Humans and elephants
With the recent Kebithigollewa unrest and the steadily rising human-elephant conflict in Sri Lanka, people keep demanding a proper solution to this issue, which had always been one of the major wildlife concerns in the country since the beginning of time.
2019-2020 reportedly saw 407 elephants killed as against the previous annual average of 272. The number of people killed also increased from an average of 85 humans to 122 per year. Consequently, this makes Sri Lanka to have the highest casualty rate in the human-elephant conflict in the world.
Given this ongoing conflict and concern regarding elephant conservation in Sri Lanka, Minister of Agriculture and Minister of Wildlife Mahinda Amaraweera recently said that a new countrywide elephant census was expected to be conducted next year and assured that a long-term programme to reduce human-elephant conflict would be prepared as well.
Dr Tempe Adams, a biologist from the Botswana-based wildlife NGO Elephants Without Borders (EWB) joined a discussion on elephant conservation at the Wildlife and Nature Protection Society and shared suggestions and ideas with naturalists in Sri Lanka regarding elephant conservation, from her personal experiences and success stories in Africa.
In her presentation, she highlighted the threefold approach that they used in order to mitigate this issue.
1. Understanding the movement and elephant ecology of those elephants that put themselves into these conflict situations. Both the “urban” and “agricultural” elephants, who are often referred to as the “problem elephants.” It’s really important to understand why they’re moving and where they are and understand their motivation behind it.
2. Creating meaningful mitigation programmes. Developing and creating sustainable farmer-endorsed mitigation strategies that would relieve the conflict and combat each of the elephants’ senses.
3. Providing community education at multiple stakeholder levels. It’s impossible to do anything without knowledge and imparting that knowledge to the communities and the more younger people get involved in this, the better.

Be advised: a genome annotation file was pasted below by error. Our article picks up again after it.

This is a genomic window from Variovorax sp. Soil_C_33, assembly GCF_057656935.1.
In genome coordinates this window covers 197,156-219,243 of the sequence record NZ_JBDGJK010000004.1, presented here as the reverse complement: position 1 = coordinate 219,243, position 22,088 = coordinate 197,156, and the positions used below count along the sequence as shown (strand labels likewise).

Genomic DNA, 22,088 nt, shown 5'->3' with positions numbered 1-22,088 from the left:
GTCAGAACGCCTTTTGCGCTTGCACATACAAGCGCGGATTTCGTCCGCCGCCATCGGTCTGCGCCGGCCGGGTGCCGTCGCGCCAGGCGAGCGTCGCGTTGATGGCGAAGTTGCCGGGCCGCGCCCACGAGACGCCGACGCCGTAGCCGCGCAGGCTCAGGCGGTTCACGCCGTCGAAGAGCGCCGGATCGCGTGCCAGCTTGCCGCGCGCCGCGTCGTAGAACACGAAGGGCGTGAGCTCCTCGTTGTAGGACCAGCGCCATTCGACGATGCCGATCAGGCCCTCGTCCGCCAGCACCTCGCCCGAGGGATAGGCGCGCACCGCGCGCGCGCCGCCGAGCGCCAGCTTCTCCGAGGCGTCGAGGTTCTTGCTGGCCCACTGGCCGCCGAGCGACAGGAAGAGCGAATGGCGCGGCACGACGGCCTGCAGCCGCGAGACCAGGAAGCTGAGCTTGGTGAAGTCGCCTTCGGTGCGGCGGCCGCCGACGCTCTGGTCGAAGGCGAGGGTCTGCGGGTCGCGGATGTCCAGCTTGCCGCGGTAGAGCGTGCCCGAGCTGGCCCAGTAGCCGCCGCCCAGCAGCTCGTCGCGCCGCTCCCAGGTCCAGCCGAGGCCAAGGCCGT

She highlighted the importance of collecting baseline information such as, what has been used in the past, what works and doesn’t work and learning from farmers’ experiences.
The importance of identifying conflict hotspots and spotting the reasons why other programmes have failed in the past was also highlighted.
During the discussion, Adams also explained several reasons why these mitigations have failed in the past according to their experiences. Some of the major reasons are:
- Those mitigations not being sustainable
- Lack of trialling before implementation
- Mitigation methods being too expensive
- Lack of farmer buy-in
- Lack of monitoring, support and planning without any follow-up
- And being too user intensive
It was noted that educational awareness should be aimed to improve the communities’ tolerance and respect for coexisting with wildlife. In Sri Lanka, this is yet to be improved.
During the discussion, it was stressed that information is key to conservation. Another concern is safety. Therefore coexistence and safety wildlife talks are vital. Adams explained that a lot of this education is about basic safety and basic elephant ecology. This includes presenting talks to local businesses, safari lodges, training colleges and schools. Sadly very little wildlife information is in the curriculum.
If these odds are covered and if the relevant actions are implemented practically in Sri Lanka as well, gradually we would be able to reverse the damage to the elephant population in the country and mitigate our long-running elephant-human conflict as well.